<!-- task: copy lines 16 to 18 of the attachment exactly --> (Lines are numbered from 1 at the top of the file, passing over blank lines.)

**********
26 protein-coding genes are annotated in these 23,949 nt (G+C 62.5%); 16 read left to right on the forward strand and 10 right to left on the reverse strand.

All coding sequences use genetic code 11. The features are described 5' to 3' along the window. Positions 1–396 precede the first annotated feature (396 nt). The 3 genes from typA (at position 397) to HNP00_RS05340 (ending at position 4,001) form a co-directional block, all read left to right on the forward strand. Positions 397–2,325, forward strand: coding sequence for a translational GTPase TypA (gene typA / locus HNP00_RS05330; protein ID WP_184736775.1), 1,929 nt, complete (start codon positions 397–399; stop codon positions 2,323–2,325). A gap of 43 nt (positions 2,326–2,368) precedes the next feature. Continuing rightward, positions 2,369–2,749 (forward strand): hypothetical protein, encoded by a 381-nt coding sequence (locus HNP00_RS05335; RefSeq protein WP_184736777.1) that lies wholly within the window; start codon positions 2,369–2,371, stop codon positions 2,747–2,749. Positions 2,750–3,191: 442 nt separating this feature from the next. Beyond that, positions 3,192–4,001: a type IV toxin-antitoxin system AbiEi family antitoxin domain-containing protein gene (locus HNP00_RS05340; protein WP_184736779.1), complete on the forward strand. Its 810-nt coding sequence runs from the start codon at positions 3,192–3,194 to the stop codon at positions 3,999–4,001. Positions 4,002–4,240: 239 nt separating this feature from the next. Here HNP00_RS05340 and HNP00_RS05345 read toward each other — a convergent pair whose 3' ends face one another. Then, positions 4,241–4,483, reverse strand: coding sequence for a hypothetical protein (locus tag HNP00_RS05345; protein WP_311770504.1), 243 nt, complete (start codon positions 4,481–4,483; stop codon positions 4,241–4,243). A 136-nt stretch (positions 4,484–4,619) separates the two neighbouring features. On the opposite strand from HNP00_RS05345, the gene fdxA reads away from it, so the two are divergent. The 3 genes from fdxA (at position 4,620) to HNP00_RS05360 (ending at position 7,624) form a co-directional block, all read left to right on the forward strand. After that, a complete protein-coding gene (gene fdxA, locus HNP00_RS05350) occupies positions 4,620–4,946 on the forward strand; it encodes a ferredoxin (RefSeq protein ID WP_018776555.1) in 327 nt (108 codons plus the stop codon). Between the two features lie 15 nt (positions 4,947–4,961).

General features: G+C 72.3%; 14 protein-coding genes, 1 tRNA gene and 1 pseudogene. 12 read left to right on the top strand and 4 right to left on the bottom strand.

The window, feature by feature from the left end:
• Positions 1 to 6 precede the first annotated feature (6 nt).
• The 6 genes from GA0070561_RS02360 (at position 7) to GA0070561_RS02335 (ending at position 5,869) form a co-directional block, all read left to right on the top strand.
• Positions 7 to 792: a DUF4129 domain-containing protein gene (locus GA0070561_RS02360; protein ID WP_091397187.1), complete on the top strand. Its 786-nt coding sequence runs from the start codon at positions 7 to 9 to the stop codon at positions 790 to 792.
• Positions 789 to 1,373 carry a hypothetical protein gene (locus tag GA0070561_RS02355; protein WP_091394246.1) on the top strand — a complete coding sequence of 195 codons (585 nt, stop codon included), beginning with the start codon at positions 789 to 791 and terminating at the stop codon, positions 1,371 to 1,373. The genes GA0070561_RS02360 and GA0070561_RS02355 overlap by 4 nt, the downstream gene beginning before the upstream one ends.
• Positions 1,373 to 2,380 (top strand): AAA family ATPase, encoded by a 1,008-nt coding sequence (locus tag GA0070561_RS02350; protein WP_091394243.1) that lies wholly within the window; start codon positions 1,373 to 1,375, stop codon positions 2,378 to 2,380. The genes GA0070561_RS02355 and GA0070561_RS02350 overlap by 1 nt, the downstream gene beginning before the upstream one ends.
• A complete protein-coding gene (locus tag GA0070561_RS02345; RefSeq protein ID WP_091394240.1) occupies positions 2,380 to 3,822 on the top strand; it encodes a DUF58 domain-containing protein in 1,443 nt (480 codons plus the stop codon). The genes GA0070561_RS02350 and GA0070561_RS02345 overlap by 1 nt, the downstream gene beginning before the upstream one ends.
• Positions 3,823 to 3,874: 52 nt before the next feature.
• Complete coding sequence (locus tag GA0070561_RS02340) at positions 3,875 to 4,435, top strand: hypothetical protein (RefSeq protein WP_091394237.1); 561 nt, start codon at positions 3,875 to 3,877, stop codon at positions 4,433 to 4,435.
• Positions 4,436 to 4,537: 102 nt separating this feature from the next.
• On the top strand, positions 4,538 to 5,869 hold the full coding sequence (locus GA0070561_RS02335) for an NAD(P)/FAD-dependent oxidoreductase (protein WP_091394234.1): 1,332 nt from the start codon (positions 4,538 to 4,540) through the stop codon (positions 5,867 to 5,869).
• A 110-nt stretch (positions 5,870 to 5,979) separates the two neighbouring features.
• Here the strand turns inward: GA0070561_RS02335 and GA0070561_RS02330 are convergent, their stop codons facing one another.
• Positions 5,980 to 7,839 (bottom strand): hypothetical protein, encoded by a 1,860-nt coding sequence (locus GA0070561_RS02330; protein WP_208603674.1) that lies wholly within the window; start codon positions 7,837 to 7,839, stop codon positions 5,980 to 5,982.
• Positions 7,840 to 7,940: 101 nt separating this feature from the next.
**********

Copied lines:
• Here the strand turns inward: GA0070561_RS02335 and GA0070561_RS02330 are convergent, their stop codons facing one another.
• Positions 5,980 to 7,839 (bottom strand): hypothetical protein, encoded by a 1,860-nt coding sequence (locus GA0070561_RS02330; protein WP_208603674.1) that lies wholly within the window; start codon positions 7,837 to 7,839, stop codon positions 5,980 to 5,982.
• Positions 7,840 to 7,940: 101 nt separating this feature from the next.